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Vehicle-accessible camping

Monck provides 132 vehicle-accessible campsites, including 17 double sites. Sites are sunny, but each receives some shade throughout the day. Most sites can accommodate larger units. Five of the sites also have a tent pad. Campsites are located in three loops and provide close and easy access to the lake. Campsite reservations are accepted.

Vehicle Accessible Camping Fee: $23.00 per party/night
BC Senior’s Rate (day after Labour Day to June 14 only): $11.50 per senior party/night. Read the User Fees Policy for information on Senior Camping Discounts.
Accessibility information

Accessibility information is available for this park.

Picnic areas
The day-use is located next to the lake on a large grassy area. There are 40 picnic tables; 15 of the tables have a roof shelter. There are a few ponderosa pine trees to provide some shade. There is a large parking area adjacent to the day-use. No campfires are allowed in the day-use area. Please ensure that all barbeques or campstoves are used on the ground and not set on picnic tables.
Pit or flush toilets
There are 3 flush toilet buildings, 5 single flush toilets (four with sinks) and 7 pit toilets.
Drinking water

There are potable water posts located throughout the campground.

There is an adventure playground and horseshoe pitch near the day-use area.
Boat launch
There is a concrete boat launch located next to the day-use area. Water skiing is popular on the lake.
There is a user pay sani-station near the entrance of the park.
Sani-station Use Fee: $5.00 per discharge
While campfires are allowed and campfire rings are provided at each campsite, we encourage visitors to conserve wood and protect the environment by minimizing the use of fire and using campstoves instead. Firewood can be purchased in the park or you may bring your own wood. Fees for firewood are set locally and may vary from park to park. Limited burning hours or campfire bans may be implemented. To preserve vegetation and ground cover, please don’t gather firewood from the area around your campsite or elsewhere in the park (this is a ticketable offence under the Park Act ). Dead wood is an important habitat element for many plants and animals and it adds organic matter to the soil.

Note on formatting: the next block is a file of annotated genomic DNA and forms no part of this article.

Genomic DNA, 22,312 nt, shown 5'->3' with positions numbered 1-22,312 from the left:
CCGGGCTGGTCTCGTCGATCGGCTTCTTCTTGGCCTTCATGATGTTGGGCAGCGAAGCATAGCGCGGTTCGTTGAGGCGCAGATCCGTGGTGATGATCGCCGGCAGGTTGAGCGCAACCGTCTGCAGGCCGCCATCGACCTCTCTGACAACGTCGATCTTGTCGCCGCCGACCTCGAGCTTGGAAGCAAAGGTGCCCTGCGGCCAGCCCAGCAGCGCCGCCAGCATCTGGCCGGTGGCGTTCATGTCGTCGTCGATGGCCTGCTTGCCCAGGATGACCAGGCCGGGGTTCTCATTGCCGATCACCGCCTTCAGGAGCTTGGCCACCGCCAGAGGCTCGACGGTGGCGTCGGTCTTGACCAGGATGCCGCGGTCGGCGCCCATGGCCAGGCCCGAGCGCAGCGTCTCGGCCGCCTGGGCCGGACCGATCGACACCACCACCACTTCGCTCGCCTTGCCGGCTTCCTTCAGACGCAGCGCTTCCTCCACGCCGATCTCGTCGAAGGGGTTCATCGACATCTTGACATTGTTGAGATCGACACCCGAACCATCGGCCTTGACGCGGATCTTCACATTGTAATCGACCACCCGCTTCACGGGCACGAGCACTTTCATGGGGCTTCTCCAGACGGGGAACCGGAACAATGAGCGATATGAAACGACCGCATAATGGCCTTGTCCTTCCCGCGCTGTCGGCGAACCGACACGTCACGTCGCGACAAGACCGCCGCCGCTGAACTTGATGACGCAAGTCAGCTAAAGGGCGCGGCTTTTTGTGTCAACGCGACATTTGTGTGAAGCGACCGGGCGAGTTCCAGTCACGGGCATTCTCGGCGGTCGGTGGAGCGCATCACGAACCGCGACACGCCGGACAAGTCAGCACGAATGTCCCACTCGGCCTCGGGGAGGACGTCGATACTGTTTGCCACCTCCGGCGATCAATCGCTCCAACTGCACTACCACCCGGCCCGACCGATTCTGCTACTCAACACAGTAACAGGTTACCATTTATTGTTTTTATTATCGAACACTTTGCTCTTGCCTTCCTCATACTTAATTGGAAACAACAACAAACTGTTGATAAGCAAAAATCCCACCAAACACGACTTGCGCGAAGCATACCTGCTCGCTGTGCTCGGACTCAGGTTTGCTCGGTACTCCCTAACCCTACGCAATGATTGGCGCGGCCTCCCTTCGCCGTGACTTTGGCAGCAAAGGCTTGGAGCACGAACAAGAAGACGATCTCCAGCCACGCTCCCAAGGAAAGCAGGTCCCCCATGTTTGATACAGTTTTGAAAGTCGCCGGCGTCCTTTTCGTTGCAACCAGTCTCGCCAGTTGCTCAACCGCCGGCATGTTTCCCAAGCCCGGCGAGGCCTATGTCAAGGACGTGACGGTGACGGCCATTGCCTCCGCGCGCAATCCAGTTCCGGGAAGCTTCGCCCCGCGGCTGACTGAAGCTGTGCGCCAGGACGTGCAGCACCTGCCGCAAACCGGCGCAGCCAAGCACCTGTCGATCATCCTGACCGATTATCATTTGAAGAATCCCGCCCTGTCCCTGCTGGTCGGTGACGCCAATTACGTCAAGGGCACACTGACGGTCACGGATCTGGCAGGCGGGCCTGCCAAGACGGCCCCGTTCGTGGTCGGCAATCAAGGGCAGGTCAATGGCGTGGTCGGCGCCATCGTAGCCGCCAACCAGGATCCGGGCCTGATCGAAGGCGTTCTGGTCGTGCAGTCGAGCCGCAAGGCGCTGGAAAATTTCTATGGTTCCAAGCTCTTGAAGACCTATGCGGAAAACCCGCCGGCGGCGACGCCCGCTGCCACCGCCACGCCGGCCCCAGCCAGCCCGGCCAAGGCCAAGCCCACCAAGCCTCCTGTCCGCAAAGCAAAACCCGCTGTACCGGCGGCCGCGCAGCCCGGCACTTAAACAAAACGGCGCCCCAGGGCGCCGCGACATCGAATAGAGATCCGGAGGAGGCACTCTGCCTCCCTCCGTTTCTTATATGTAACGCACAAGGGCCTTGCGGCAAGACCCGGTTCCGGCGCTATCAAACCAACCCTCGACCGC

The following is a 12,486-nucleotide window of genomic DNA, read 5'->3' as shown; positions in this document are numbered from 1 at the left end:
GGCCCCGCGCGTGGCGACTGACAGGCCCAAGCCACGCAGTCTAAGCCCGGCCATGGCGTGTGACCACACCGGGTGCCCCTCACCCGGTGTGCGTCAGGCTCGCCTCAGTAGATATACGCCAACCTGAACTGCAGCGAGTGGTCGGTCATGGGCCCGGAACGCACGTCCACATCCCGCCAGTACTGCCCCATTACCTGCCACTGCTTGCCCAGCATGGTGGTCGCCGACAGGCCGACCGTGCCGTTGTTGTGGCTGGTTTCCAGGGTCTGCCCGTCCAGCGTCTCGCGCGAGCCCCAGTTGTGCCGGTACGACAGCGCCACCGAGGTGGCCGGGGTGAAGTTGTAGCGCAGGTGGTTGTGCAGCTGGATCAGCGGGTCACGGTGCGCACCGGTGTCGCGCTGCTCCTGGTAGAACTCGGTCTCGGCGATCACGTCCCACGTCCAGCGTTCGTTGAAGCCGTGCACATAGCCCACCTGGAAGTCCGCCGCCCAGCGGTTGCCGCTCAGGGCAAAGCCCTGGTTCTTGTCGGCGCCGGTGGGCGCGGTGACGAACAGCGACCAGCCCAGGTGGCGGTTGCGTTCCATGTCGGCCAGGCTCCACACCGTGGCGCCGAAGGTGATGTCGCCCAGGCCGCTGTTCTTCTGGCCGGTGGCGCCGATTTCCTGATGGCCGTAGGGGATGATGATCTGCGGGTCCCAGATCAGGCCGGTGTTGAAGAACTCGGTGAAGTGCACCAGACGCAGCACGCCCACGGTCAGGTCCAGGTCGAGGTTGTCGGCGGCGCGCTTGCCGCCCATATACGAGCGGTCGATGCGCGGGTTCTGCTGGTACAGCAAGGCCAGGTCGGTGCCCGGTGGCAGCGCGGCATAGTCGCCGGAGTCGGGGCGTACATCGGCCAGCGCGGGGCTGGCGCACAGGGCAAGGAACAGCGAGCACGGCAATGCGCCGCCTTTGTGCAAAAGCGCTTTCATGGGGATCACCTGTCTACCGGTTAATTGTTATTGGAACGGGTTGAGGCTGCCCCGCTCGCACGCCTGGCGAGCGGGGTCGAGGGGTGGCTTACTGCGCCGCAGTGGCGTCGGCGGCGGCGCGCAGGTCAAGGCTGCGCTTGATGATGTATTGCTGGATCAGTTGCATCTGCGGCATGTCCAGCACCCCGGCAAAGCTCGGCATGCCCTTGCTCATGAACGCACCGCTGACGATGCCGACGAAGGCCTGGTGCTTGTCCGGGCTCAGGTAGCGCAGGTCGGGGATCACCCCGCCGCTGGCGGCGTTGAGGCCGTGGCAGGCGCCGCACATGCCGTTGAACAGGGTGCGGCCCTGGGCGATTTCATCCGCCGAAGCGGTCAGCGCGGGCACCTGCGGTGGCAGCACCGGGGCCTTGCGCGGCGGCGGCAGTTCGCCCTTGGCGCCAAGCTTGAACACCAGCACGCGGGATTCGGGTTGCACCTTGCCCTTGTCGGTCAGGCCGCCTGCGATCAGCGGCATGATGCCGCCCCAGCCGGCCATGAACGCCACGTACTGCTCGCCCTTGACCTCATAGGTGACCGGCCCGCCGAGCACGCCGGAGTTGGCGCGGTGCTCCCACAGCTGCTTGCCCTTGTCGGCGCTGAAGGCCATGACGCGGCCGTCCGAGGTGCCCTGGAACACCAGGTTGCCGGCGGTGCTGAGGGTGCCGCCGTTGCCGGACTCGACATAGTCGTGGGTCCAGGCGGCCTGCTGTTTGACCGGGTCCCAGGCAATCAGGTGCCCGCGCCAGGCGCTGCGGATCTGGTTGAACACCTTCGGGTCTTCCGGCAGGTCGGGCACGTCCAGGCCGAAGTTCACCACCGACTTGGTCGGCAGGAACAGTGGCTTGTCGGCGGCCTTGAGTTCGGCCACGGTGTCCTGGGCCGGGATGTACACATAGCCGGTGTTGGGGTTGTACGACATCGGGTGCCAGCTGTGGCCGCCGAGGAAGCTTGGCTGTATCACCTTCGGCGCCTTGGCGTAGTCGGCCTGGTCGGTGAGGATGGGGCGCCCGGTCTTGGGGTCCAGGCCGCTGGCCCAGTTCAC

There is a 5 km self-guided interpretive hiking trail that loops around the park. In 2005, the Park added 1.3 km of trail to the east of the existing upper trails. The loop is best walked from the upper end. Sections of this trail are steep and require caution. For your own safety and the preservation of the park, obey posted signs and keep to designated trails. Shortcutting trails destroys plant life and soil structure.
Swimming is very popular at the sandy beach. There are marker buoys sectioning off the swimming area. The beach shelves quickly to deep water, so swimmers need to use caution. There are two change houses.
Canoeing and kayaking opportunities are available; however, extreme caution should be used due to the high winds occurring daily on the lake. These boats should stay close to shore.

Rainbow trout and kokanee are the most common fish, however there are 26 species of fish in the lake. A valid BC angling licence is required and must be carried with you when fishing.

Interpretive programs

The Freshwater Fisheries Society of BC has a fun, hands on, Learn to Fish Program that teaches basic angling skills to youth under 16 years old. Check back to this page or ask the Park Operator for more information.

Wildlife viewing
Excellent bird-watching spring and fall. There are deer and bear sightings in the fall.
Pets on leash
Pets/domestic animals must be on a leash at all times and are not allowed in beach areas or park buildings. You are responsible for their behaviour and must dispose of their excrement. Backcountry areas are not suitable for dogs or other pets due to wildlife issues and the potential for problems with bears.

Bicycling is allowed only on paved roads and designated trails in this park. Bicycle helmets are mandatory in British Columbia.

Please note that bicycles with electric assist motors (e-bikes) are not allowed on the trails within Monck Provincial Park. E-bikes are restricted to park roads and areas where motorized use is permitted. The only exception to this policy will be for authorized and identified trail maintenance bikes conducting work on behalf of BC Parks.

Waterskiing occurs on Nicola Lake.
Windsurfing is very popular on Nicola Lake due to the daily high winds the area receives.